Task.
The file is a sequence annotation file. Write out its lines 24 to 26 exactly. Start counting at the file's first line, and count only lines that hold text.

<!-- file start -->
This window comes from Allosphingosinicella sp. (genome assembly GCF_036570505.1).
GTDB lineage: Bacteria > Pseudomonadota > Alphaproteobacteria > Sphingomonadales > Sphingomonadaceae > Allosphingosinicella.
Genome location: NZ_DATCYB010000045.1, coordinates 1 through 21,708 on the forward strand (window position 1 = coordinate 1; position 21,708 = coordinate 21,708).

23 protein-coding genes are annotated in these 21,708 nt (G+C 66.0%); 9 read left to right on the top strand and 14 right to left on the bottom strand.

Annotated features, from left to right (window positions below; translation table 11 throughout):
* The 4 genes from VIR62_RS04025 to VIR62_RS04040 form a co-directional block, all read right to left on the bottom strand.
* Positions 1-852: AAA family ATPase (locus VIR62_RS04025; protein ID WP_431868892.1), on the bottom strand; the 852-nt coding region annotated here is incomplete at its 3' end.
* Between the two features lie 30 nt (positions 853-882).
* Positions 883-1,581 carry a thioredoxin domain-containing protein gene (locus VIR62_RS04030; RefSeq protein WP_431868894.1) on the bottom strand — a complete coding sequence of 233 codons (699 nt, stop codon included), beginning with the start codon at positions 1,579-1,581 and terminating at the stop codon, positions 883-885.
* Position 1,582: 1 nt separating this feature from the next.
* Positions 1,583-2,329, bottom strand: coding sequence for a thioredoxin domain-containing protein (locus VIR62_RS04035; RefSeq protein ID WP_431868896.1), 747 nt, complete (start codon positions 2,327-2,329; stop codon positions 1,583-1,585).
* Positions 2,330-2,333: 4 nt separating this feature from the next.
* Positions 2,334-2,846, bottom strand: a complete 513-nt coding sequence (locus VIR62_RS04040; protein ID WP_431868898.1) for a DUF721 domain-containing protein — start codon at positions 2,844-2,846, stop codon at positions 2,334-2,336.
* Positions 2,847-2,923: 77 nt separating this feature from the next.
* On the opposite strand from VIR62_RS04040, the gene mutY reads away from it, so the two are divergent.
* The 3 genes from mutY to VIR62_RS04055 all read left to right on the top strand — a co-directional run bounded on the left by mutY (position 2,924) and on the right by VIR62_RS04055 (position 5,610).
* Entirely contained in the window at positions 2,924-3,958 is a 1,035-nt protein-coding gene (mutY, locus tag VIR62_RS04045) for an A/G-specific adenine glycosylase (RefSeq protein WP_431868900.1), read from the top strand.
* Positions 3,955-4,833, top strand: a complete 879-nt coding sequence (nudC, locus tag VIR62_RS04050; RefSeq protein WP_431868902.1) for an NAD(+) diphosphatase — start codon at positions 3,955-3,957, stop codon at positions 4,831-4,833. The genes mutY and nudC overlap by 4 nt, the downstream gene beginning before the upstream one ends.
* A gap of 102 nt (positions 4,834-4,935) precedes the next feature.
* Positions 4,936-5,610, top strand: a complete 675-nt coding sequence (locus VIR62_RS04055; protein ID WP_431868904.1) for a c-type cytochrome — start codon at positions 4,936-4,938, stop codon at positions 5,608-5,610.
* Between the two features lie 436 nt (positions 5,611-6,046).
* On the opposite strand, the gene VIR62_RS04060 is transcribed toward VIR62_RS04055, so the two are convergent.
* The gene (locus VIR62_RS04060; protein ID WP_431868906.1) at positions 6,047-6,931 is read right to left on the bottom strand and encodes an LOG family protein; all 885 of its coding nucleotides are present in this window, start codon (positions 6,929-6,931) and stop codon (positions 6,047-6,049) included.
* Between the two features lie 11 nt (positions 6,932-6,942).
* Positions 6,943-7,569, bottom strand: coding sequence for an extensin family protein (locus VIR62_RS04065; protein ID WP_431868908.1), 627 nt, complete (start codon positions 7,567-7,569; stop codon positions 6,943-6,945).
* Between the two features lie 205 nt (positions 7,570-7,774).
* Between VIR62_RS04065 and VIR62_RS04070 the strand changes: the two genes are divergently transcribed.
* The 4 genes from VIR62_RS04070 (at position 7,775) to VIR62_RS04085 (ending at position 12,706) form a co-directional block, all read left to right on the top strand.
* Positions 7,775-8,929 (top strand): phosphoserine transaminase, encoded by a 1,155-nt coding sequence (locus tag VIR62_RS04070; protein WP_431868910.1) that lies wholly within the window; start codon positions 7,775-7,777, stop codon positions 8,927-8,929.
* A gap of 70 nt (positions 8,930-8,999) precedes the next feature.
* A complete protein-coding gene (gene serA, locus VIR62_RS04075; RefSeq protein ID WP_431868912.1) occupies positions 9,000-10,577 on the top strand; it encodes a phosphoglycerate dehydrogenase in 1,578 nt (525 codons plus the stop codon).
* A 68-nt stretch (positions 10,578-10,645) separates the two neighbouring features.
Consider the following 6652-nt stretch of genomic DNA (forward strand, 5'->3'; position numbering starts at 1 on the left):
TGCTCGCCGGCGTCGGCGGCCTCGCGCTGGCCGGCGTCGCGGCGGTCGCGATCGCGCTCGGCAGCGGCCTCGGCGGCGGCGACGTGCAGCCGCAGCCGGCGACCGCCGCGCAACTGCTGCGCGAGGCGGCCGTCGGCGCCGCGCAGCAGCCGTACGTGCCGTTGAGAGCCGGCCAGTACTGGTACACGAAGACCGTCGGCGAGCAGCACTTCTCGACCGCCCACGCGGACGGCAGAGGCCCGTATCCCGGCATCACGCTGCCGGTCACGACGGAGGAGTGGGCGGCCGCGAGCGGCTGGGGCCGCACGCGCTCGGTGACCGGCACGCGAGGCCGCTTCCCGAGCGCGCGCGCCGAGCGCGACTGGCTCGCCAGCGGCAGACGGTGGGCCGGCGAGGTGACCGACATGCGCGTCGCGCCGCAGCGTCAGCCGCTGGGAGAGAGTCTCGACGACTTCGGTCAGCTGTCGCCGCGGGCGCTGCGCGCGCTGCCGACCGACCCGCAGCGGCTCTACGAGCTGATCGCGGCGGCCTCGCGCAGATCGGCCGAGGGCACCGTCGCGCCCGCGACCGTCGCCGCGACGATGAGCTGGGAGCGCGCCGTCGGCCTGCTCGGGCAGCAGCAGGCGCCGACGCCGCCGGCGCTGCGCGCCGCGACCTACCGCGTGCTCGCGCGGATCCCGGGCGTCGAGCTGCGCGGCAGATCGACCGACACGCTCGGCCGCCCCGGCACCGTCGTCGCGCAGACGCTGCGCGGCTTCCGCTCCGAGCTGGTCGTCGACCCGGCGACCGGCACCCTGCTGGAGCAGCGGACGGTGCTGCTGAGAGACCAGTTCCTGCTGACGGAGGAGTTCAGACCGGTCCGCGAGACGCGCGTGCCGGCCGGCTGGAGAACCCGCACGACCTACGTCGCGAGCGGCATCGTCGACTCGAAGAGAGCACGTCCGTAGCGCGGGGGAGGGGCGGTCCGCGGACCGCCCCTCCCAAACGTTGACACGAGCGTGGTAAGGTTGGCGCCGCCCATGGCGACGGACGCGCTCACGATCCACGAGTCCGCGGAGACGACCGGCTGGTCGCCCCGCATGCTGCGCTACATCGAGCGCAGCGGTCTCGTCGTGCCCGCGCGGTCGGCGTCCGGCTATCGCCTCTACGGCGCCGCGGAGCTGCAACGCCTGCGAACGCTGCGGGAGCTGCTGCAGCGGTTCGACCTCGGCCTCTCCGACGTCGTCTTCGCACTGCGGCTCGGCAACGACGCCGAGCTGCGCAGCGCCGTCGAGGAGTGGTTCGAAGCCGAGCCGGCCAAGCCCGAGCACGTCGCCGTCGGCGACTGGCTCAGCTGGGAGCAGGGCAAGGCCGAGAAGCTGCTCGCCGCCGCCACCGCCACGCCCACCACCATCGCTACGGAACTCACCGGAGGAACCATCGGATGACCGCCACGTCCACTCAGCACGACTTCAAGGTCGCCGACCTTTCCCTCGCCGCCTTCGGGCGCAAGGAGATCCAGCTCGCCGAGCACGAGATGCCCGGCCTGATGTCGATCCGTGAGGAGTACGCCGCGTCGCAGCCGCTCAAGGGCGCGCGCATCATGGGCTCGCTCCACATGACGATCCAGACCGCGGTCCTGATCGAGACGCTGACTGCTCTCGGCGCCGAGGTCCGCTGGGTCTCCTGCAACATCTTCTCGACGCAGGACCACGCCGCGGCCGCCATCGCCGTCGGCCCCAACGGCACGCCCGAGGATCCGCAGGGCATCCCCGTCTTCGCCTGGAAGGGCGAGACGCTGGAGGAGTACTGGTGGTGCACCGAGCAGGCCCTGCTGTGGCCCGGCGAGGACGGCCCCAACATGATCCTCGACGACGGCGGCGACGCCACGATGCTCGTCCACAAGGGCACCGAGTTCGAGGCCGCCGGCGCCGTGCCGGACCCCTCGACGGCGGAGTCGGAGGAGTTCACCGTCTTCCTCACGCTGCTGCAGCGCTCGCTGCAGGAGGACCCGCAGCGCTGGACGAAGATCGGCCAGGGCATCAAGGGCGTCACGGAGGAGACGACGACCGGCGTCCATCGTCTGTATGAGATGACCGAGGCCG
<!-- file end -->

* Between the two features lie 11 nt (positions 6,932-6,942).
* Positions 6,943-7,569, bottom strand: coding sequence for an extensin family protein (locus VIR62_RS04065; protein ID WP_431868908.1), 627 nt, complete (start codon positions 7,567-7,569; stop codon positions 6,943-6,945).
* Between the two features lie 205 nt (positions 7,570-7,774).